Hi. Welcome to Module three. Sequel programming were at Lesson four. Table expressions were in sub lesson 4.2. Introduction to table expressions on We're going to hit the ground running with this. This first lesson is gonna be a pretty short sweet to the point. We're going to take a look at a simple table expression,
and the first question you have is probably, well, what is a table expression?
Well, the an easy way to look at table expressions is that they are temporary tables or temporary reviews that exists for the duration of your quarry Run. So you create them to use an inquiry that you're writing. And then when you execute that query, they're there
for that brief period, period of time
in system memory that your query is actually running. So it's like a temporary view. So it might be a data set
that is close to being a view, but you don't really want to make it of you. You just have to use it in this query. It's gonna make your query easier to work with, so you're just using it in your current query, and you don't really intend or plan to use it elsewhere.
So let's go ahead and get started. I think if I show you what I'm talking about, it will be very easy to understand. So we're going to use a table expression in our career e to create a temporary table that is just the manager's off the company.
So let's go ahead and get started. We're only going to need one table
to create this table expression and the table expression will result in a table that contains Onley our managers.
So let's go ahead and get started.
So to start with the table expression, you start with the
with the table expressions name. So we're gonna call it managers
and then as we see that key word a lot and we're gonna put the brackets in there
and here's where we're going to create our temporary table or our table expression. So we're gonna select.
I don't know what I want yet, so I'm gonna drop drop down to the from statement. So from
supervisor I d is not? No,
because we don't want to see the results of, um,
employees that do not have a supervisor and we know the president of this company doesn't have one, so that would return a No. So we don't want that.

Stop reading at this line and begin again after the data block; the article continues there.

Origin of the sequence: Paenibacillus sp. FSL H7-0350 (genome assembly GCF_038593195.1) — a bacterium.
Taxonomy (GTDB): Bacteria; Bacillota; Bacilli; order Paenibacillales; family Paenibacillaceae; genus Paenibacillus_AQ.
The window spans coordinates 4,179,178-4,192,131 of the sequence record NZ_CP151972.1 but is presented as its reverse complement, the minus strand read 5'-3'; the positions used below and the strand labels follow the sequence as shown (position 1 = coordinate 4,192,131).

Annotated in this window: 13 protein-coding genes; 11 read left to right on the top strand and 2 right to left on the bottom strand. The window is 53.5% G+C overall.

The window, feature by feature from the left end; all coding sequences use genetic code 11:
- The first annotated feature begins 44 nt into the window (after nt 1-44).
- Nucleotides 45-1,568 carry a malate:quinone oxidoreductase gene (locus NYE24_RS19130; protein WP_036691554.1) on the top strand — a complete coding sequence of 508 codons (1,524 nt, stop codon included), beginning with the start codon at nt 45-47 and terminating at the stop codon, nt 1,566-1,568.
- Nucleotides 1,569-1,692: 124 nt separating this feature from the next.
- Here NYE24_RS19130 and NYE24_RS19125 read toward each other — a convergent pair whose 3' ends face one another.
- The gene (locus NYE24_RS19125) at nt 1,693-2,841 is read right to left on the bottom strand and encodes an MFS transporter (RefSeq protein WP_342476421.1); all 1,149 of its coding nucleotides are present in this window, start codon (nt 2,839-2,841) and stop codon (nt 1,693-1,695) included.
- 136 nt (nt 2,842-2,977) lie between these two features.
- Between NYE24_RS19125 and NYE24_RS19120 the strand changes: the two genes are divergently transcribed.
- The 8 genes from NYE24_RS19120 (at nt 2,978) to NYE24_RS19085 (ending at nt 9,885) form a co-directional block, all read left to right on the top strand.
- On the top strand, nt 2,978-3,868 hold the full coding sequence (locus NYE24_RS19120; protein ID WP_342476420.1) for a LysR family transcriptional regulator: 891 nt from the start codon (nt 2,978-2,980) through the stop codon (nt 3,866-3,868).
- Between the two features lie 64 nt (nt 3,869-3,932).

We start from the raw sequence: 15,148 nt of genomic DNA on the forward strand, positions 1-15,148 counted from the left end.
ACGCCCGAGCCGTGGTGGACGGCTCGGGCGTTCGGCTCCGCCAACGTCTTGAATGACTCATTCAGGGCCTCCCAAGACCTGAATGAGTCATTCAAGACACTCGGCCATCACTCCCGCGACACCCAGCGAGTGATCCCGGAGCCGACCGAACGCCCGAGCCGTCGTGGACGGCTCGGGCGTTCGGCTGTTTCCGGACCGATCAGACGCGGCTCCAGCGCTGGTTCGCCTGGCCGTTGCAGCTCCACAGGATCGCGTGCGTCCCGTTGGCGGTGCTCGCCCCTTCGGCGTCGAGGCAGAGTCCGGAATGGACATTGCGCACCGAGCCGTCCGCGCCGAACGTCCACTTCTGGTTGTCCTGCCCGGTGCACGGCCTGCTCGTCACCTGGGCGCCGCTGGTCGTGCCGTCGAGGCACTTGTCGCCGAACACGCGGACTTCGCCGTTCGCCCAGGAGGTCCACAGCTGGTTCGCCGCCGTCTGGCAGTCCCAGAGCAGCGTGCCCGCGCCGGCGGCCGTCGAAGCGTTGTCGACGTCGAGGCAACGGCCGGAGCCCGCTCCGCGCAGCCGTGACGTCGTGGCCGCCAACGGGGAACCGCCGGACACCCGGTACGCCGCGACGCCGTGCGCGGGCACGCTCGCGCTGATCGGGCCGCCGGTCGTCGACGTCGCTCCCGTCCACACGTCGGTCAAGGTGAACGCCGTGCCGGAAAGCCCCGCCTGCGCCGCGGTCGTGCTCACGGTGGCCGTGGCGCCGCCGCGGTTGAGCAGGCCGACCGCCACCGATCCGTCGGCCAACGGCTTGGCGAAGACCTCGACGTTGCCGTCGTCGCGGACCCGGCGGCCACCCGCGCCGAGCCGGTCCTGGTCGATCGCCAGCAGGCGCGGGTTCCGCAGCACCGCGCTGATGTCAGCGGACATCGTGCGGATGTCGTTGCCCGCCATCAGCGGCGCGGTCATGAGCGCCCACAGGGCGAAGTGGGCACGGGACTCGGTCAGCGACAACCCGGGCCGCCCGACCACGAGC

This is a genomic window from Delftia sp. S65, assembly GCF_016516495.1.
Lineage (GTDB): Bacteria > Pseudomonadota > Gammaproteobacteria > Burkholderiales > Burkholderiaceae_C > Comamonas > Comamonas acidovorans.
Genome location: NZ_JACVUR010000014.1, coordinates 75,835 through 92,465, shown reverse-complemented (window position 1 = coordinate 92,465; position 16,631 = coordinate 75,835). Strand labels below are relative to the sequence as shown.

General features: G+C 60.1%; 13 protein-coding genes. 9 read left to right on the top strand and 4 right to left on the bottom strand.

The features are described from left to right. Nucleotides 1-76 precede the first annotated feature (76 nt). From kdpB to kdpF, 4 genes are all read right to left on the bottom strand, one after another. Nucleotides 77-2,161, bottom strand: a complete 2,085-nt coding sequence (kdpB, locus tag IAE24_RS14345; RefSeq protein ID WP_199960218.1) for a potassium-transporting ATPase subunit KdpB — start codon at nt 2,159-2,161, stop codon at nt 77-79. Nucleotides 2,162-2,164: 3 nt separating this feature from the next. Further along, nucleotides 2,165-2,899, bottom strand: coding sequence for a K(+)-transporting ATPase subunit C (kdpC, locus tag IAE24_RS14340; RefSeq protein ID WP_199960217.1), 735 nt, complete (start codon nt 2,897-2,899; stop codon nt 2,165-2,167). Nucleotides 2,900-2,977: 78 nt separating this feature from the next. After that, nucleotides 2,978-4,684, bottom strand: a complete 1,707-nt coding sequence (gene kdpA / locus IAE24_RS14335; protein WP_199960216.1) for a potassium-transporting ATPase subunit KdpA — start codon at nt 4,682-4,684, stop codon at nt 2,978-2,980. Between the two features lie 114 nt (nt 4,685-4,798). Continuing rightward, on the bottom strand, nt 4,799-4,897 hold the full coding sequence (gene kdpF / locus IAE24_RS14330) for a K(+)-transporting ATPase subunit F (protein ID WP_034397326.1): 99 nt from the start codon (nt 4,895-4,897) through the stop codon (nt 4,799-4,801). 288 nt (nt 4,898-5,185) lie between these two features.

Um, let's see, What do we want? We want the company I d.
And we want the supervisor, I d.
And right now we would get a lot of duplicates because a supervisor could have many subordinates. So for all those subordinates, we would see his record or his super supervisor I d replicated. We don't want to see that. So we're going to use a statement you were exposed to in a previous lesson. The group by statement.
Now what is the group by statement do again?
Well, when it gets to a result set where the group by columns are repeating, it's going to say, OK, these values are all the same. I'm gonna compress them into one rope
and get rid of that duplication, and that's exactly what we want. So we're gonna group by company I D supervisor I D, which will give us a unique data set now, another way that you could do the same thing, but it is slightly less efficient
is to just use the distinct keyword,
which basically says the same thing and says,
Hey, for these records, anything that is not unique, go ahead and discarded. I want only unique records. I don't want duplicated records, but
we're going to use the group by statement because it's good to get used to using that as it has many more uses,
then just making a distinct results set.
company I d. Supervisor idea. So this is our temporary table.
So how do we use this? What? We're simple. We're going to select
is a table or a temporary table or a table expression created by this query and given this name. So it's similar to a view that you create on the fly and then select from
So let's go out and run this and see what we get.
This is exactly what I expected to get. So we have company, too, and we have all the managers. So we have created a table expression that generates
a manager's temporary table
from the following quarry, and then we're able to select from it.
Now you might be asking yourself Well, okay, great. We have this temporary table and were selected from an awesome. Can we do everything that we can do with a regular table with it? Can we add other tables and join to it? And yes, you can. You can use it just like you would a regular table.
So what this allows you to do is again abstract some complexity out of your primary problem.
if I was facing a problem where I just needed the managers But I didn't wanna have to complicate complicate my query
with unnecessary bloat
to select the managers, I could use a table expression, name it the managers, and then use that as a table
in my primary query of interest that completes this lesson. I hope you enjoyed it. I hope you got your table expression working. And I will see you in the next lesson. Thank you.